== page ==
Obesity Paradox in Patients undergoing Coronary Angiography

Tobias Schupp (Mannheim)1, L. Kuhn (Mannheim)1, P. Steinke (Mannheim)1, M. Abumayyaleh (Mannheim)1, D. Dürschmied (Mannheim)1, M. Ayoub (Bad Oeynhausen)2, K. A. Mashayekhi (Lahr/Schwarzwald)3, M. Akin (Hannover)4, M. Behnes (Mannheim)1, I. Akin (Mannheim)1

1Universitätsklinikum Mannheim I. Medizinische Klinik Mannheim, Deutschland; 2Herz- und Diabeteszentrum NRW Allgemeine und Interventionelle Kardiologie/Angiologie Bad Oeynhausen, Deutschland; 3MediClin Herzzentrum Lahr/Baden Innere Medizin und Kardiologie Lahr/Schwarzwald, Deutschland; 4Medizinische Hochschule Hannover Kardiologie und Angiologie Hannover, Deutschland


The study investigates the prognostic value of body mass index (BMI) in a cohort of patients undergoing invasive coronary angiography (CA). Additionally, procedural data and outcomes were examined.

Background: Demographic changes and improved treatment strategies for patients with cardiovascular disease have significantly impacted the spectrum of patients undergoing CA over the past decades. Limited data regarding the characteristics and outcomes in unselected patients undergoing CA stratified by BMI is available.

Methods: Consecutive patients undergoing invasive CA from 2016 to 2022 were included at one institution. Patients were stratified by BMI on admission according to the current WHO definition and patients with a BMI 18.5 - <25 kg/m2, 25 - <30 kg/m2, 30 - < 35 kg/m2 and ≥ 35 kg/m2 were investigated. Firstly, the prevalence and extent of CAD, as well as procedural-related data was assessed. Secondly, the prognosis of BMI in patients undergoing CA was investigated with regard to the primary endpoint in-hospital all-cause mortality at 30 days. Secondary endpoints comprised the risk of acute myocardial infarction (AMI), revascularization and hospitalization for heart failure at 36 months of follow-up. Statistical analyses included Kaplan-Meier analyses, as well as uni- and multivariable Cox proportional regression analyses.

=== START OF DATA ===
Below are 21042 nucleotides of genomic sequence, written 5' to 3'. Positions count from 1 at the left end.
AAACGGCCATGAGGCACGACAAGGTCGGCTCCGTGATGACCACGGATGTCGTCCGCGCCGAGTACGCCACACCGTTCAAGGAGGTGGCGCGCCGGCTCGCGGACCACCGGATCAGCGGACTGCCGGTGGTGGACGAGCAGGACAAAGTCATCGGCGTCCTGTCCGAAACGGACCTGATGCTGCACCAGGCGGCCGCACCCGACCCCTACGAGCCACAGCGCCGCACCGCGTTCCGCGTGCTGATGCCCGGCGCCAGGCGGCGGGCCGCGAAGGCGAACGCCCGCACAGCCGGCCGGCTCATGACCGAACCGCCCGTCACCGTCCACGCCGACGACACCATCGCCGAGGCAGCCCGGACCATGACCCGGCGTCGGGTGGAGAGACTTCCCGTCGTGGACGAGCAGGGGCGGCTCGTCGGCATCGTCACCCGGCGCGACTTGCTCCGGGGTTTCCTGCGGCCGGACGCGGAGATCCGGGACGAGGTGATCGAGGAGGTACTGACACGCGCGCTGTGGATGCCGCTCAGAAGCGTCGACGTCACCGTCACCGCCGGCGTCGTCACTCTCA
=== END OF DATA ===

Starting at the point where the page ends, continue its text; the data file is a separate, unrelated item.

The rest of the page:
Results: From 2016 to 2022, 6,583 patients undergoing CA were included with a median BMI of 27.4 kg/m2 (mean BMI: 28.2 kg/m2). Patients with a BMI of 25 - <30 kg/m2 had the highest prevalence of CAD (71.1% vs 69.2%, 69.8% and 61.4%; p = 0.001) as well as the highest prevalence of 3-vessel CAD compared to patients in other BMI groups (30.5% vs. 29.2%, 28.9% and 20.1%; p = 0.001), alongside with higher rates of percutaneous coronary intervention (PCI) (45.2% vs 41.0%, 43.0% and 35.6%; p = 0.001). A higher BMI was associated with a lower risk of 30-day in-hospital all-cause mortality (i.e. BMI 30 - < 35 kg/m2: HR = 0.432; 95% CI 0.261 – 0.714; p = 0.001; 25 - < 30 kg/m2: HR = 0.644; 95% CI 0.457 – 0.908; p = 0.012). After multivariable adjustment, the lowest risk of 30-day all-cause mortality was observed in patients with a BMI 30 - < 35 kg/m2 (HR = 0.656; 95% CI 0.438 – 0.984; p = 0.042), whereas higher BMI values were no longer associated with prognosis in patients undergoing CA.

Conclusion: Patients with a BMI 30 - < 35 kg/m2 were associated with the lowest risk of in-hospital all-cause mortality at 30-days, suggesting an obesity paradox in unselected patients undergoing CA.

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